Looking Back on 40 Years of Columbia Basin Fish and Wildlife Program Development

The Council’s Columbia Basin Fish and Wildlife Program represents a 40-year effort to mitigate the effects of the hydropower system on fish and wildlife in the basin. The scope and investment in the program make it one of the largest fish and wildlife mitigation efforts in the world and a significant part of the tapestry of mitigation and restoration efforts in the Columbia Basin.

Beginning with the first program in 1982, every fish and wildlife program has included references to program performance. The 2009 and 2014 programs emphasized understanding the outcomes from fish and wildlife mitigation and the 2020 program addendum addresses program performance through its goals and objectives, which serve as benchmarks for performance.

At its August meeting, staff presented part one of a five-part retrospective of how the program has evolved and performed since it began.

Kris Homel, biologist for program performance, and Leslie Bach, program manager, described the history behind the Council and its program and how it has developed over time. Staff began by reviewing the kinds of complexity in the basin and program that must be integrated into an assessment of program performance. These include the dynamic backdrop of the basin, the changes and expansion of the program and associated benchmarks over time, and the amount of time it takes for on-the-ground actions to mature and reach full benefit for fish, wildlife, and habitat.

To address the complexity in the basin and in programs, staff described the development of fish and wildlife programs over time in relation to key regional events. An understanding of program history and context are key to future assessments of performance because they set the boundaries on the kinds of work that have been called for, where that work occurred, and when the work was implemented.

In characterizing that work, staff developed a set of general terms that could describe what was called for in each program in a consistent way, even as program structure and content has changed over time. These categories can all be linked to the strategy performance indicators (SPIs) in the 2020 program addendum to track the outcomes from work called for in each program.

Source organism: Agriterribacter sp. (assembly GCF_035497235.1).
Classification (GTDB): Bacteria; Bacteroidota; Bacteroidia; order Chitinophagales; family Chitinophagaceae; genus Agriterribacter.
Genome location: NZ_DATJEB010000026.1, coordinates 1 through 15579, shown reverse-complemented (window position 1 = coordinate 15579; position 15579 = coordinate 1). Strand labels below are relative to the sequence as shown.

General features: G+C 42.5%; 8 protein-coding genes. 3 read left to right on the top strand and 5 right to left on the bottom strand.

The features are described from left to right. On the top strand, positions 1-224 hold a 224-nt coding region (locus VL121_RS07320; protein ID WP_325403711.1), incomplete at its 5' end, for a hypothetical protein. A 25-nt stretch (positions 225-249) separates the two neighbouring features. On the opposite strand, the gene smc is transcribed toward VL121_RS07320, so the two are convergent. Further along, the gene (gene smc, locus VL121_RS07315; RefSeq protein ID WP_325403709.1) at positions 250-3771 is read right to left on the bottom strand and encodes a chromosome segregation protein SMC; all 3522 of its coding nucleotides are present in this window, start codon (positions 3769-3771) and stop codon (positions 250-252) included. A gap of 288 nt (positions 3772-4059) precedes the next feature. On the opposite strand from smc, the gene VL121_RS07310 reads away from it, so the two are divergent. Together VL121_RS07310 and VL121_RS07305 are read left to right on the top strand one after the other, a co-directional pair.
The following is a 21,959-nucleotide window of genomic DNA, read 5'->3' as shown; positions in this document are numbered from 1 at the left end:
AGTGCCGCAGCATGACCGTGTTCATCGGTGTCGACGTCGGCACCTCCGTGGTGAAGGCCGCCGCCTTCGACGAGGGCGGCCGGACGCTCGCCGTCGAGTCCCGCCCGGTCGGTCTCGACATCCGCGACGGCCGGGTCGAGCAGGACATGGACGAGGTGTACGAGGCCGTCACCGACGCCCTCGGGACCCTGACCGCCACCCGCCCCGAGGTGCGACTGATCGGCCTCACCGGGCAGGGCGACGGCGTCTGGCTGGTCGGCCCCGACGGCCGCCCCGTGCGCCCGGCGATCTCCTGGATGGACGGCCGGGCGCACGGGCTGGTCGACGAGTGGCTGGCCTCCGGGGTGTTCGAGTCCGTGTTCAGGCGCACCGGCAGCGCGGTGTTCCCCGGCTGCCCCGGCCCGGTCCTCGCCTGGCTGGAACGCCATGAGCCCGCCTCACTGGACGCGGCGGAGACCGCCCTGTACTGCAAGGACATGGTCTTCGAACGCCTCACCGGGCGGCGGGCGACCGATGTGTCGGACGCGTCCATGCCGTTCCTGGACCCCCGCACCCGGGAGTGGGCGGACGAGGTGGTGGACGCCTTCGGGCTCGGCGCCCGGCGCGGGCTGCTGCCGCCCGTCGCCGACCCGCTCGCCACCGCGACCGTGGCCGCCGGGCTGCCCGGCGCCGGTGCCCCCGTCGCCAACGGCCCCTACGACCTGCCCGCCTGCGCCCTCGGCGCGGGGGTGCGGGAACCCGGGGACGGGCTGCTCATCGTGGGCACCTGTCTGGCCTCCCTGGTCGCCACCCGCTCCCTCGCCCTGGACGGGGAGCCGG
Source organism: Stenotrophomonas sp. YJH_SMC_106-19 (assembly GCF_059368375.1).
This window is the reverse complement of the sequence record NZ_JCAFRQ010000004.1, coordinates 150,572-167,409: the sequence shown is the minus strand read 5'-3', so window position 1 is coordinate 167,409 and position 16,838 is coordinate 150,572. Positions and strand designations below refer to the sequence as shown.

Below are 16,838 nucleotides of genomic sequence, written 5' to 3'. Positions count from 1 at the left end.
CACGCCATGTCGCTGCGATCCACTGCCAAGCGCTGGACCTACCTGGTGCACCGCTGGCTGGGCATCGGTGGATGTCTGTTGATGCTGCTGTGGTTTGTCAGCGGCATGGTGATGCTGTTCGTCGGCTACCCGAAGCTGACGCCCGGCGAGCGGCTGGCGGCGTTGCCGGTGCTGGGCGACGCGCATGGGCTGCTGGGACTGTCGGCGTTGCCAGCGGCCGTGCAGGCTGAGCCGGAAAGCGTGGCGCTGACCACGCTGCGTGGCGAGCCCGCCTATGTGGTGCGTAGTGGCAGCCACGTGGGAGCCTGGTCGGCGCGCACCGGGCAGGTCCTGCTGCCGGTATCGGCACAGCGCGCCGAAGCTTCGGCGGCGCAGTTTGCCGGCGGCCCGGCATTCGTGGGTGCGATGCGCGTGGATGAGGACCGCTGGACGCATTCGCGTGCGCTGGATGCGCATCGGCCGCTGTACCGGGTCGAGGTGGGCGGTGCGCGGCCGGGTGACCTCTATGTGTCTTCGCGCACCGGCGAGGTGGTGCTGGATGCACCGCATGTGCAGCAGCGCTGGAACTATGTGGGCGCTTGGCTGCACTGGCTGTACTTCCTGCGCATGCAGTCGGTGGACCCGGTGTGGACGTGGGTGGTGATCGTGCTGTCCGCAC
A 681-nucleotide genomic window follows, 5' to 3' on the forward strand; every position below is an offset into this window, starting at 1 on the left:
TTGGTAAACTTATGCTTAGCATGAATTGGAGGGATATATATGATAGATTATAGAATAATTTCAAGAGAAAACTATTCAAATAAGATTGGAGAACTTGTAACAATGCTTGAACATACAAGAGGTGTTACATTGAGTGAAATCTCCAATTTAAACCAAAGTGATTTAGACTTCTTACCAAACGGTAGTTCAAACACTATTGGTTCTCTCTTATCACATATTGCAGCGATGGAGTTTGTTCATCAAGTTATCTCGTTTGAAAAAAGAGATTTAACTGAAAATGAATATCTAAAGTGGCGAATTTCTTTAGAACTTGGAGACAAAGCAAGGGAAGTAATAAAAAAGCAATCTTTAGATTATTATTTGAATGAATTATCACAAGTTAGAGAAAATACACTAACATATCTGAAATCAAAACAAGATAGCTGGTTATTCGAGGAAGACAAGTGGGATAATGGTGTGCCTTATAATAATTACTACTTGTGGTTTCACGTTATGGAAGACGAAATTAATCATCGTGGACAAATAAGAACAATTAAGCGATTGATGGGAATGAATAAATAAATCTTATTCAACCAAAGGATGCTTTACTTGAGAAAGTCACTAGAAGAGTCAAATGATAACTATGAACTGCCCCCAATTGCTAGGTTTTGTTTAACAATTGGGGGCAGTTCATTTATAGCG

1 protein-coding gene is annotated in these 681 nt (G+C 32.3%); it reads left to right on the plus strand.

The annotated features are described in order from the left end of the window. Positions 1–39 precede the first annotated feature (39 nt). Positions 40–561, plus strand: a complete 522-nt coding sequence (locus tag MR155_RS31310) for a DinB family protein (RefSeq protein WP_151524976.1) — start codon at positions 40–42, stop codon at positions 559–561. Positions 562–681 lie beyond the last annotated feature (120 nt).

Numerous examples were presented of the kinds of work that were called for in the 1980s and 1990s. In particular, staff highlighted the designation of 44,000 miles of stream protected from future hydroelectric development, the development of historical estimates of abundance and loss assessments for salmon and steelhead, and other examples related to water conservation, wildlife lands, resident fish losses and goals.

Other key accomplishments included hydrosystem modifications and development of the water budget. This was a new concept for ensuring seasonal flows during the juvenile migration season by carving out a fixed volume of water from storage and releasing it during migration.

“From the beginning, programs were ambitious and pioneered new approaches and technology,” noted Homel. “The early years of the program also contributed tremendously to the knowledge base in the region.”

Fish and Wildlife Committee Chair Jeff Allen noted the benefits of the program through the years.

“The infrastructure developed through the program, from independent science reviews to the level of coordination amongst our many partners, has been an incredible value to the region,” said Allen. “It pioneered a comprehensive, science-based approach to the work.”

In September, staff will continue this discussion of program history and then transition to describing the approach to the remaining parts of the assessment. These parts will focus on four categories of work: hydrosystem, habitat, natural production and artificial propagation, and program adaptive management. For each part, staff will describe what was called for, what work has been completed, and identify how this work can link to SPIs that characterize ecological outcomes from the work.